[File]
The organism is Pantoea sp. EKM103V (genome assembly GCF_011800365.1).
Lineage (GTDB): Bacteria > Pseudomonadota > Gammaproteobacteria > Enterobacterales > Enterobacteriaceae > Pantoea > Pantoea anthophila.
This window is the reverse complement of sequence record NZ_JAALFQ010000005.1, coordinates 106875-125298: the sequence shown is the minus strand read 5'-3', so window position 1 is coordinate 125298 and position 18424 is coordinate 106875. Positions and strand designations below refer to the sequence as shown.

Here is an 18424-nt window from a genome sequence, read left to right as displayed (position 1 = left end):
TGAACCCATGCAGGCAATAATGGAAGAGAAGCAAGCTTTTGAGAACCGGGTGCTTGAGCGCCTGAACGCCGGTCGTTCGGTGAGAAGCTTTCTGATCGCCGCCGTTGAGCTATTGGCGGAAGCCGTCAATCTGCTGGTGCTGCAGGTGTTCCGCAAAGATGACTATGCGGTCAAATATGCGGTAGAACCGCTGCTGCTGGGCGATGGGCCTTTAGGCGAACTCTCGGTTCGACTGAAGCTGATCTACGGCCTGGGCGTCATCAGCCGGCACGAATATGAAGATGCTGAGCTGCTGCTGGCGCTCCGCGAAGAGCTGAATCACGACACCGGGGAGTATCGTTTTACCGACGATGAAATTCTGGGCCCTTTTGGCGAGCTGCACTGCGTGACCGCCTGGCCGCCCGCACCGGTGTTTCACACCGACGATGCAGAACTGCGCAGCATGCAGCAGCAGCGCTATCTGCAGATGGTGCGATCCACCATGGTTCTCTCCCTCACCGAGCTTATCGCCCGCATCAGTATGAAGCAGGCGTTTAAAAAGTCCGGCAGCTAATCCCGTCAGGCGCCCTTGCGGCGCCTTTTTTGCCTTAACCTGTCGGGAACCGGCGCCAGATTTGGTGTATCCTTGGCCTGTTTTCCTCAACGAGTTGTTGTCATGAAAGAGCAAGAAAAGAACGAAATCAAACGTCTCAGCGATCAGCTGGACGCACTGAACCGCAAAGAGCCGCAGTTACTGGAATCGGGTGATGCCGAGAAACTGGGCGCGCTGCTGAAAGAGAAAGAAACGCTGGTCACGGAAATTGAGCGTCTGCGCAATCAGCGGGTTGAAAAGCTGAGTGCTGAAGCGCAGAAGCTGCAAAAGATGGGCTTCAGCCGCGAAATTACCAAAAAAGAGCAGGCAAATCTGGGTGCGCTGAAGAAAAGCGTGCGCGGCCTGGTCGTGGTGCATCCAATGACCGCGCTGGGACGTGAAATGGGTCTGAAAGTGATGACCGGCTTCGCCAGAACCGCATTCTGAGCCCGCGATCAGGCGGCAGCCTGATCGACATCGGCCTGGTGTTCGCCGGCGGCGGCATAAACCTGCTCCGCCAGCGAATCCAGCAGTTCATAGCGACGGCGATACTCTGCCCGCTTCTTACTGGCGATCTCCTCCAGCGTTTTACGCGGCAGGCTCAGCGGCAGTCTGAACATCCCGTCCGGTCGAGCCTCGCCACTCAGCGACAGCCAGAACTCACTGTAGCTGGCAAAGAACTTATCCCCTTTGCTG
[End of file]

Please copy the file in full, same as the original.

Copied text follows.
The organism is Pantoea sp. EKM103V (genome assembly GCF_011800365.1).
Lineage (GTDB): Bacteria > Pseudomonadota > Gammaproteobacteria > Enterobacterales > Enterobacteriaceae > Pantoea > Pantoea anthophila.
This window is the reverse complement of sequence record NZ_JAALFQ010000005.1, coordinates 106875-125298: the sequence shown is the minus strand read 5'-3', so window position 1 is coordinate 125298 and position 18424 is coordinate 106875. Positions and strand designations below refer to the sequence as shown.

Here is an 18424-nt window from a genome sequence, read left to right as displayed (position 1 = left end):
TGAACCCATGCAGGCAATAATGGAAGAGAAGCAAGCTTTTGAGAACCGGGTGCTTGAGCGCCTGAACGCCGGTCGTTCGGTGAGAAGCTTTCTGATCGCCGCCGTTGAGCTATTGGCGGAAGCCGTCAATCTGCTGGTGCTGCAGGTGTTCCGCAAAGATGACTATGCGGTCAAATATGCGGTAGAACCGCTGCTGCTGGGCGATGGGCCTTTAGGCGAACTCTCGGTTCGACTGAAGCTGATCTACGGCCTGGGCGTCATCAGCCGGCACGAATATGAAGATGCTGAGCTGCTGCTGGCGCTCCGCGAAGAGCTGAATCACGACACCGGGGAGTATCGTTTTACCGACGATGAAATTCTGGGCCCTTTTGGCGAGCTGCACTGCGTGACCGCCTGGCCGCCCGCACCGGTGTTTCACACCGACGATGCAGAACTGCGCAGCATGCAGCAGCAGCGCTATCTGCAGATGGTGCGATCCACCATGGTTCTCTCCCTCACCGAGCTTATCGCCCGCATCAGTATGAAGCAGGCGTTTAAAAAGTCCGGCAGCTAATCCCGTCAGGCGCCCTTGCGGCGCCTTTTTTGCCTTAACCTGTCGGGAACCGGCGCCAGATTTGGTGTATCCTTGGCCTGTTTTCCTCAACGAGTTGTTGTCATGAAAGAGCAAGAAAAGAACGAAATCAAACGTCTCAGCGATCAGCTGGACGCACTGAACCGCAAAGAGCCGCAGTTACTGGAATCGGGTGATGCCGAGAAACTGGGCGCGCTGCTGAAAGAGAAAGAAACGCTGGTCACGGAAATTGAGCGTCTGCGCAATCAGCGGGTTGAAAAGCTGAGTGCTGAAGCGCAGAAGCTGCAAAAGATGGGCTTCAGCCGCGAAATTACCAAAAAAGAGCAGGCAAATCTGGGTGCGCTGAAGAAAAGCGTGCGCGGCCTGGTCGTGGTGCATCCAATGACCGCGCTGGGACGTGAAATGGGTCTGAAAGTGATGACCGGCTTCGCCAGAACCGCATTCTGAGCCCGCGATCAGGCGGCAGCCTGATCGACATCGGCCTGGTGTTCGCCGGCGGCGGCATAAACCTGCTCCGCCAGCGAATCCAGCAGTTCATAGCGACGGCGATACTCTGCCCGCTTCTTACTGGCGATCTCCTCCAGCGTTTTACGCGGCAGGCTCAGCGGCAGTCTGAACATCCCGTCCGGTCGAGCCTCGCCACTCAGCGACAGCCAGAACTCACTGTAGCTGGCAAAGAACTTATCCCCTTTGCTG